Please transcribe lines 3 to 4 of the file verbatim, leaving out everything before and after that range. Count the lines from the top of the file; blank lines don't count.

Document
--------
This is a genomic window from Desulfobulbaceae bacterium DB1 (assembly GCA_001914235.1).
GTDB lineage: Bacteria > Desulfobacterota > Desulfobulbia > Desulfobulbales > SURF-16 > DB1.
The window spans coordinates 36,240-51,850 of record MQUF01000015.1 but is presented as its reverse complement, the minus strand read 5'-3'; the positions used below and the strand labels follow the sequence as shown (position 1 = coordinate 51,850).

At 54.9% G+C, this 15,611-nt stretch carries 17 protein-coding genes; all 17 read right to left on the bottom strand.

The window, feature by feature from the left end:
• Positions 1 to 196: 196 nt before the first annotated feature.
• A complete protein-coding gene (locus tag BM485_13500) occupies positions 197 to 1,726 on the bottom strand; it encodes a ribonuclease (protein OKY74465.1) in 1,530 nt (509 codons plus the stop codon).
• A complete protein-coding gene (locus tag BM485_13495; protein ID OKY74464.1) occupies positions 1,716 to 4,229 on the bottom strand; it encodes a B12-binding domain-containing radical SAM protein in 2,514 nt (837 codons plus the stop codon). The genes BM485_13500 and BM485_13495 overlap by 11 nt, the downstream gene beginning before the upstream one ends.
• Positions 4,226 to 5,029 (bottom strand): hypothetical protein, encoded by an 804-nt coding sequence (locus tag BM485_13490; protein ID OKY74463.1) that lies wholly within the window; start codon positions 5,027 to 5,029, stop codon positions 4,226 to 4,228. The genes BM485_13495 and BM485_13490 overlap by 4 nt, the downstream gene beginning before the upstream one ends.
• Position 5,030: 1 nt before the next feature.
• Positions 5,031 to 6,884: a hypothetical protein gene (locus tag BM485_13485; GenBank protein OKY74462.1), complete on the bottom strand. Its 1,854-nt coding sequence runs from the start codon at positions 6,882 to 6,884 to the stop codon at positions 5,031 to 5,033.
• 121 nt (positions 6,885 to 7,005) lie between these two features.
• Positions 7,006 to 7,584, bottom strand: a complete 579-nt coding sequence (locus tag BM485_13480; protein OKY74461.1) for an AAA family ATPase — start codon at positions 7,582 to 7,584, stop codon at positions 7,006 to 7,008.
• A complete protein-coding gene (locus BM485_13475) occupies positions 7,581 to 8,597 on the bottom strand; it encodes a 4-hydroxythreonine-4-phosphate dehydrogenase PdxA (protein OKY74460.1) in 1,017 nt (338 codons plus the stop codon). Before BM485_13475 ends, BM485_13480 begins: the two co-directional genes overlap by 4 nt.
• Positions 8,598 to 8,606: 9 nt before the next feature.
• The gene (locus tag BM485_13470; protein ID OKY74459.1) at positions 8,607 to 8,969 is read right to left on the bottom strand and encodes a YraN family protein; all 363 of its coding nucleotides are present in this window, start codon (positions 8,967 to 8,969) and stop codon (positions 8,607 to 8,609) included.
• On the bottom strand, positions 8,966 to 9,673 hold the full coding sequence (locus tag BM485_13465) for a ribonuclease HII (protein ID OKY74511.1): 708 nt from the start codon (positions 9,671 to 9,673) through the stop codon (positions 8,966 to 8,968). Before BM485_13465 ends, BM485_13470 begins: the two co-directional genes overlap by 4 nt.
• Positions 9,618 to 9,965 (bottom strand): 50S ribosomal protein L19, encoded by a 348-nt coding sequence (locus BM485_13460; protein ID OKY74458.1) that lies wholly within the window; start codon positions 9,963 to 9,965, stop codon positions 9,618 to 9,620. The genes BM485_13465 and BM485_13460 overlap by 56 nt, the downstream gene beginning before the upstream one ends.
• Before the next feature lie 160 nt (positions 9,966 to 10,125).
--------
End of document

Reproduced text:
The window spans coordinates 36,240-51,850 of record MQUF01000015.1 but is presented as its reverse complement, the minus strand read 5'-3'; the positions used below and the strand labels follow the sequence as shown (position 1 = coordinate 51,850).

At 54.9% G+C, this 15,611-nt stretch carries 17 protein-coding genes; all 17 read right to left on the bottom strand.